Helen Zille's Flawed Logic Makes Colonialism A Requirement For Progress -- Which It Is Not

South Africa could've and would've had a transition into specialised healthcare and medication without colonial influence.

12/06/2017 03:59 SAST | Updated 12/06/2017 06:34 SAST
Mark Wessells/ Reuters
Helen Zille.

I think we can all agree that democracy is an idea. I also think we can agree that ideas are best communicated by appealing to people's reason. You don't have to beat an idea into someone. In fact, any amount of violence can only result in resistance. For instance, Einstein did not convince other scientists that general relativity describes our physical world better than Newtonian physics by physically assaulting them. He convinced his detractors through reason.

For centuries, countries have traded ideas, technologies and goods through mutual agreement. At no point did South Korea have to invade South Africa and subjugate us to introduce Samsung to us. Americans didn't have to colonise us to convince us to buy Ford bakkies or Apple iPads. On March 16, 2017, Helen Zille tweeted: "Would we have had a transition into specialised health care and medication without colonial influence? Just be honest, please."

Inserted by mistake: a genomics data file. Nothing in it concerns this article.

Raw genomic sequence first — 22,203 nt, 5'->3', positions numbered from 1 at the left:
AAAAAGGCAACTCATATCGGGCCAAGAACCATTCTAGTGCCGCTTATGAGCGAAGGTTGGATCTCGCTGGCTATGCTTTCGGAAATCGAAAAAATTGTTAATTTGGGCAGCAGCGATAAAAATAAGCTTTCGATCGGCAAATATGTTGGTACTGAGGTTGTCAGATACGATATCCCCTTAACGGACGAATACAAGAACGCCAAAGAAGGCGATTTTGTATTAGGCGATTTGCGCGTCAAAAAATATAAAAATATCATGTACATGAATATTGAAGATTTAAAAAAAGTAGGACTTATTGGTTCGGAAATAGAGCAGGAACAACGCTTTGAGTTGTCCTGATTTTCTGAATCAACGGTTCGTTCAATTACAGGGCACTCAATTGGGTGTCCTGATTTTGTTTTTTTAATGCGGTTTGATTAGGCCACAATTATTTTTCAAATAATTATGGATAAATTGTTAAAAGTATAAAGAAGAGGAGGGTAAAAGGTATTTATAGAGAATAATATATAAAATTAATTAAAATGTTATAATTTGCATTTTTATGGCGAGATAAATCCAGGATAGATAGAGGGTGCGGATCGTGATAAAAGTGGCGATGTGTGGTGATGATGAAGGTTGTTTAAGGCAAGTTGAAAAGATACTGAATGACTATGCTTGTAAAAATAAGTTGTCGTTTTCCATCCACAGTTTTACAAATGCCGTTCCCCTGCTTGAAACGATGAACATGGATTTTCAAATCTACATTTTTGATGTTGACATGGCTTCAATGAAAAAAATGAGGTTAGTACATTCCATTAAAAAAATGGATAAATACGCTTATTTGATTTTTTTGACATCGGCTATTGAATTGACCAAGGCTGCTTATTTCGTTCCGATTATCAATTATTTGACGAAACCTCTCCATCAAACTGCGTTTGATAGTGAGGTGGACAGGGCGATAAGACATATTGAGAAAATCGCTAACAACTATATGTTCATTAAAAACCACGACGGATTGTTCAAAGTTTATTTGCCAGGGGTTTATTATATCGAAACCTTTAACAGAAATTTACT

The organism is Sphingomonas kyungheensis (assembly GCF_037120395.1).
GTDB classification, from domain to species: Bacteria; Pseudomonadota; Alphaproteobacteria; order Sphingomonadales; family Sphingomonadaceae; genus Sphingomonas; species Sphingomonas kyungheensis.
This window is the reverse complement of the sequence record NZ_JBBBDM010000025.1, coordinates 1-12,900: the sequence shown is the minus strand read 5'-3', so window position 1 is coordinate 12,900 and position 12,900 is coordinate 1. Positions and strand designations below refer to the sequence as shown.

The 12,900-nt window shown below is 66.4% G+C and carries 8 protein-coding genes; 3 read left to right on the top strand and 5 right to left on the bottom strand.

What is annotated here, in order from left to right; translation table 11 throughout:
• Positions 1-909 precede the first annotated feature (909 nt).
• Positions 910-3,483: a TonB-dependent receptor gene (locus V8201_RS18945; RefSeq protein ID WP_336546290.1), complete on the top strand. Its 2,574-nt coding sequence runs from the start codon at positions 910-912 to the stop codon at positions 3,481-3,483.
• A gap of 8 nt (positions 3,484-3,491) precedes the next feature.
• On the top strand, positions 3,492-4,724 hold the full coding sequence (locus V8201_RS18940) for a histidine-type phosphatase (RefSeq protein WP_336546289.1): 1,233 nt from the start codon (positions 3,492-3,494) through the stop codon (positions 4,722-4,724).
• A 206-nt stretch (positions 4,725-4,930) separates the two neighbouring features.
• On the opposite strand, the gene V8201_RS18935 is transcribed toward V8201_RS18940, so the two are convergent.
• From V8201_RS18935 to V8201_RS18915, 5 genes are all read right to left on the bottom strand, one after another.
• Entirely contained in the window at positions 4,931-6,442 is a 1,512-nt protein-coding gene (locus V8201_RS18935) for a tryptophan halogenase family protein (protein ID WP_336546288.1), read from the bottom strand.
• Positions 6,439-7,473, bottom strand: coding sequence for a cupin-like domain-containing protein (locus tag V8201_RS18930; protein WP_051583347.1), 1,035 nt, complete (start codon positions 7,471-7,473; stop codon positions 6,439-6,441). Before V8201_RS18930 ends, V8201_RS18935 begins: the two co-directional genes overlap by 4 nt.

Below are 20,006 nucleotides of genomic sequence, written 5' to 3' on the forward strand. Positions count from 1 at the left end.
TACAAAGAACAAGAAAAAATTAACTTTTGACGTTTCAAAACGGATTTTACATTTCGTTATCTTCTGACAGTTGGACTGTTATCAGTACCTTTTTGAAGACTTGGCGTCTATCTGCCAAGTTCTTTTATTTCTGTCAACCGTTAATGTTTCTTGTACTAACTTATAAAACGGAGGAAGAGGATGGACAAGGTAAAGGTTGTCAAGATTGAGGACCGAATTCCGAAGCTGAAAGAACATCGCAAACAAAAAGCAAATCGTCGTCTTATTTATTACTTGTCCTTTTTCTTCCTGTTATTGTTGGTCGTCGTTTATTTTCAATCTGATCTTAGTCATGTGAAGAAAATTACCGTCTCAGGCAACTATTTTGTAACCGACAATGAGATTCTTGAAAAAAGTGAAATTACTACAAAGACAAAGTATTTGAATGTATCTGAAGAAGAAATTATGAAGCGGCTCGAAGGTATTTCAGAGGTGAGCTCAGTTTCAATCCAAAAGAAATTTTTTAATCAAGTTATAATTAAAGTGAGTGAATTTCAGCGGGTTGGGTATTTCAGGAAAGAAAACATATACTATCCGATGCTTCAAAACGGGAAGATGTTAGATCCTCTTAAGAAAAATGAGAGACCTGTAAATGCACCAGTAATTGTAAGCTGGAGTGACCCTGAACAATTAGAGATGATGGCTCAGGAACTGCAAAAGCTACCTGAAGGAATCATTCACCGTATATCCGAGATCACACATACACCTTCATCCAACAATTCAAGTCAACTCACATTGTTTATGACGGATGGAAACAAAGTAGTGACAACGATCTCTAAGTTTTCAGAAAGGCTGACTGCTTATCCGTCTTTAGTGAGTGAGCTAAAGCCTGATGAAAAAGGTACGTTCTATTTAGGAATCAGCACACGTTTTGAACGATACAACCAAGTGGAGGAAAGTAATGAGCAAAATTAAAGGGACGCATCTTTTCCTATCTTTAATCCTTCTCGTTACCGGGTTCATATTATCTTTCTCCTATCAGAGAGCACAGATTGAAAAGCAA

She later followed this up with: "For those claiming the legacy of colonialism was only negative, think of our independent judiciary, transport infrastructure, piped water, etc." The short, simple and honest answer to her question is yes. South Africa could've and would've had a transition into specialised health care and medication without colonial influence. We could've and would've also had an independent judiciary, transport infrastructure and piped water. Fair trade was always an option.

Without her realising it, Helen Zille's logic presupposes colonialism as the only way that white people might have been able to share ideas and technologies with other continents at the time. Her logic makes colonialism a requirement for progress. It is the same logic that certain countries use to this day when they invade other countries to "bring them democracy".